1. Won't this game end up hard to balance, as creators try to get opponents to guess wrong while they (when observer) want to guess right ASAP? Put another way, there's is sure to be a hardest set of nests and a simplest set of nests, and frequent play will reveal which color order that is, giving a first-creator advantage. After all, there are only 64 (4^3?) possible combinations of nests, and some are going to be obviously too easy (ex: small-med-large Blue-Yellow-Black and Yellow-Red-Black are "gimmes"), so folks might quickly resolve the game to best nests--a game more of timing your use of best nests than actually of guessing and logic (i.e. "pros" at the game often will know the key just by looking at the starting nests and knowing their opponent is trying to use best nests).

This is true, the best combos are probably going to be used more often than not just because the odds of spoting them are harder, this is where the you can throw in the xeno set in with the rainbow set to make a super crazy puzzle, or even a puzzle with two solutions instead of one. For the record when I create a game I hope that people like my vision of that game, but I enjoy house rules or modified rules that anyone chooses to use for whatever reason. Anything can be changed.

  1. Nothing you can really do about this, but what about actually colorblind people? Perhaps you could do a bit of research and figure out what set of colors is best for the colorblind to use (I suspect something like Orange, Blue, Cyan, and Purple)?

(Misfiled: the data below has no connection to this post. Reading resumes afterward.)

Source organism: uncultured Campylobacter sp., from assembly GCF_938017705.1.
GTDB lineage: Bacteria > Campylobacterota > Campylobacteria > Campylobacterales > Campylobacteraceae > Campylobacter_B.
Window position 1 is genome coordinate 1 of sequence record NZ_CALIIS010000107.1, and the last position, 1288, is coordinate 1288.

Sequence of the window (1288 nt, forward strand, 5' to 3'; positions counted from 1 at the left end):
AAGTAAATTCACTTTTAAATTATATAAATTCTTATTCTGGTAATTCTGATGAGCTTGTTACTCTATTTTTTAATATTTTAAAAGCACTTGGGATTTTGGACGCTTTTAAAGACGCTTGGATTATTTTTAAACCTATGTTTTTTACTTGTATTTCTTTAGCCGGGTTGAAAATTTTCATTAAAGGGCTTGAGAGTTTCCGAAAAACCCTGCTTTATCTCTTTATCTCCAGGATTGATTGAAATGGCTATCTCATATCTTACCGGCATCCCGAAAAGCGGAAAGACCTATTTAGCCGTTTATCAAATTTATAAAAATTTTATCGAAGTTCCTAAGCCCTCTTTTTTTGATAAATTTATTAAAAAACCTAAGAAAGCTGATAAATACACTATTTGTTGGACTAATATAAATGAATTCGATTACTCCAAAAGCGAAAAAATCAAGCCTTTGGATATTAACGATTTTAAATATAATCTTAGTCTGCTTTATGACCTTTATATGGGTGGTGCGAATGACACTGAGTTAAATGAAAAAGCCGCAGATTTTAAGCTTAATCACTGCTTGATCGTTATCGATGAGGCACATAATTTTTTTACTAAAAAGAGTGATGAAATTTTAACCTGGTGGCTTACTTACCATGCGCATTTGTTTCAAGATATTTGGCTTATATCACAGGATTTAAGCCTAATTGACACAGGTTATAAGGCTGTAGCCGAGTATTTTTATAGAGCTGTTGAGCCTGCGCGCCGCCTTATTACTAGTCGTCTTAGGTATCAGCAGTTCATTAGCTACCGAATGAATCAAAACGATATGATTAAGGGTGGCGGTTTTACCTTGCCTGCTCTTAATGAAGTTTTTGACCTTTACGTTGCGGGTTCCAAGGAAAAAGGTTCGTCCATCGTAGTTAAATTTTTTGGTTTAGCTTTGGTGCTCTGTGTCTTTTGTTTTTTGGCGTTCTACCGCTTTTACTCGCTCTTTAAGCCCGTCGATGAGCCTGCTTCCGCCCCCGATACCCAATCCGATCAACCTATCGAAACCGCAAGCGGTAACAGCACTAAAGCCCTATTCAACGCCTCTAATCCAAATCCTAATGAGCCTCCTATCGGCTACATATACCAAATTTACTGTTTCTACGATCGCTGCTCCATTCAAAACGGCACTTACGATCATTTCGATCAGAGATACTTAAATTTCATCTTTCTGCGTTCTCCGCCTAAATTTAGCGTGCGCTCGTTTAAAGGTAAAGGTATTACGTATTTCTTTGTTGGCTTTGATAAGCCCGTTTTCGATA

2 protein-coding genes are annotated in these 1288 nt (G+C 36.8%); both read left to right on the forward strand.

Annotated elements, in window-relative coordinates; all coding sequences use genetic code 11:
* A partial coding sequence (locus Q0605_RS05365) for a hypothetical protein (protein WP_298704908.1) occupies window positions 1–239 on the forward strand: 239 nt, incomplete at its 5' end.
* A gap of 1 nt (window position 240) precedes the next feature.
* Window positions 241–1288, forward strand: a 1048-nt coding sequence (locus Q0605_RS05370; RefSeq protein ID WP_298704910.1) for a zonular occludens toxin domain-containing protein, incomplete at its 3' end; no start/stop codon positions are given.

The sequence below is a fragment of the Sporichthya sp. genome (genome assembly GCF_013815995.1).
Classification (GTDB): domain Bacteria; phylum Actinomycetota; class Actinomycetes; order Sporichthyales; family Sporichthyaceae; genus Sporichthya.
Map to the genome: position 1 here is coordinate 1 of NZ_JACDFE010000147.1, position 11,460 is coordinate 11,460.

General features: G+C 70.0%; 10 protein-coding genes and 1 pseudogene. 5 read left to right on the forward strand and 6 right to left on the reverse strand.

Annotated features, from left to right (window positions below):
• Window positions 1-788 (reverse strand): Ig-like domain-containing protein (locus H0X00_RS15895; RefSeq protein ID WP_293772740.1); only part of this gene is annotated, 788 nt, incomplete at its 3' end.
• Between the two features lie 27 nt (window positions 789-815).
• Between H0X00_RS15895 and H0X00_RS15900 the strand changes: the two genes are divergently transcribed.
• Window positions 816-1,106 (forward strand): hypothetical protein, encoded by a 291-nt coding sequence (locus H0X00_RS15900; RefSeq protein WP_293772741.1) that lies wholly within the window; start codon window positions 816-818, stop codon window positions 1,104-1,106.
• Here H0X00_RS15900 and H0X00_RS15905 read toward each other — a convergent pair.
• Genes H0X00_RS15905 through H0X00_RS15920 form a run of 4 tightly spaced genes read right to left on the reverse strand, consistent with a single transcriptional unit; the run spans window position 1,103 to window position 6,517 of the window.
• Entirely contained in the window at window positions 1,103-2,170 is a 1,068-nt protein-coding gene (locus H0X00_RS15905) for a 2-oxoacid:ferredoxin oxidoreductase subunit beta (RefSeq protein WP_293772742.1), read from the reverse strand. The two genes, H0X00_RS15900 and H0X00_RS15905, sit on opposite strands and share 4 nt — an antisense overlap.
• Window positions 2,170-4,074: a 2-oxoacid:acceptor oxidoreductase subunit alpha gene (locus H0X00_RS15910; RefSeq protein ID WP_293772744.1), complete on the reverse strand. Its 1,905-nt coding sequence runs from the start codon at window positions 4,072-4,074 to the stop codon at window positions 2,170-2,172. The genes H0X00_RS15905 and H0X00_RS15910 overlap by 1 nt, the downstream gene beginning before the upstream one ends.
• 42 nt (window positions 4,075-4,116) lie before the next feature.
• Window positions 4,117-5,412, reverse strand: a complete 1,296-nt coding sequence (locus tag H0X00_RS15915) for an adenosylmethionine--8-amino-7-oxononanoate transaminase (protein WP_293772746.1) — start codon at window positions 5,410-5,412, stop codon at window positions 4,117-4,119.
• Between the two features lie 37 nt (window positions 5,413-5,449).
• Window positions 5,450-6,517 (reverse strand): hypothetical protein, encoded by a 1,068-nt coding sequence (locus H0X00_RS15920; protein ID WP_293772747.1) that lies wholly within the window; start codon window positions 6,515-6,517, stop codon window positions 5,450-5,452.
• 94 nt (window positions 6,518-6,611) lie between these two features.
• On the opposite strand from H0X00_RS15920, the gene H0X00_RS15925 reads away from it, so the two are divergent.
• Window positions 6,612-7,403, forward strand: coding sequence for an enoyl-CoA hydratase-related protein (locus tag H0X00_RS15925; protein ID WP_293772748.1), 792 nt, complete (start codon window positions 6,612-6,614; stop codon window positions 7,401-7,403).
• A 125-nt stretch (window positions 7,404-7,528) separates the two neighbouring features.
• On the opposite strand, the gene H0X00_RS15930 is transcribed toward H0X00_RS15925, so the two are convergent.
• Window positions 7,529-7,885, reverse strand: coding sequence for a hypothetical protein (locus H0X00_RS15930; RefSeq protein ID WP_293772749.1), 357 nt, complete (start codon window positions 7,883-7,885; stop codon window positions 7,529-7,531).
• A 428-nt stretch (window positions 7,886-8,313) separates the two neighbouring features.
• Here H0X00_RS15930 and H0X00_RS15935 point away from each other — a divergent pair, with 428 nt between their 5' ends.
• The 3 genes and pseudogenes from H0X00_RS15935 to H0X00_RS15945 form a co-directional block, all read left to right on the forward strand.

I don't remember if I wrote my colorblind disclaimer on the main page or not, but I mean no disrespect to the actually colorblind, and I apologize for making a game that they are possiably unable to play.

  1. Finally, some nit picks: I, personally, would only use the terms Queen, Drone, and Pawn for games that involve movement of the pieces; and I'd only do that if I felt the "chess meets bees" metaphor was appropriate to the game theme. In a puzzle and logic game like this, I'd always use Small, Medium, and Large. On a related note, I'd also consistently use the term "nest" or "stack," not mix them or alternate them. Yes, a nest is a stack, but these are always nests (unless the answer to #1 above is "the lifted piece is set beside its former nest").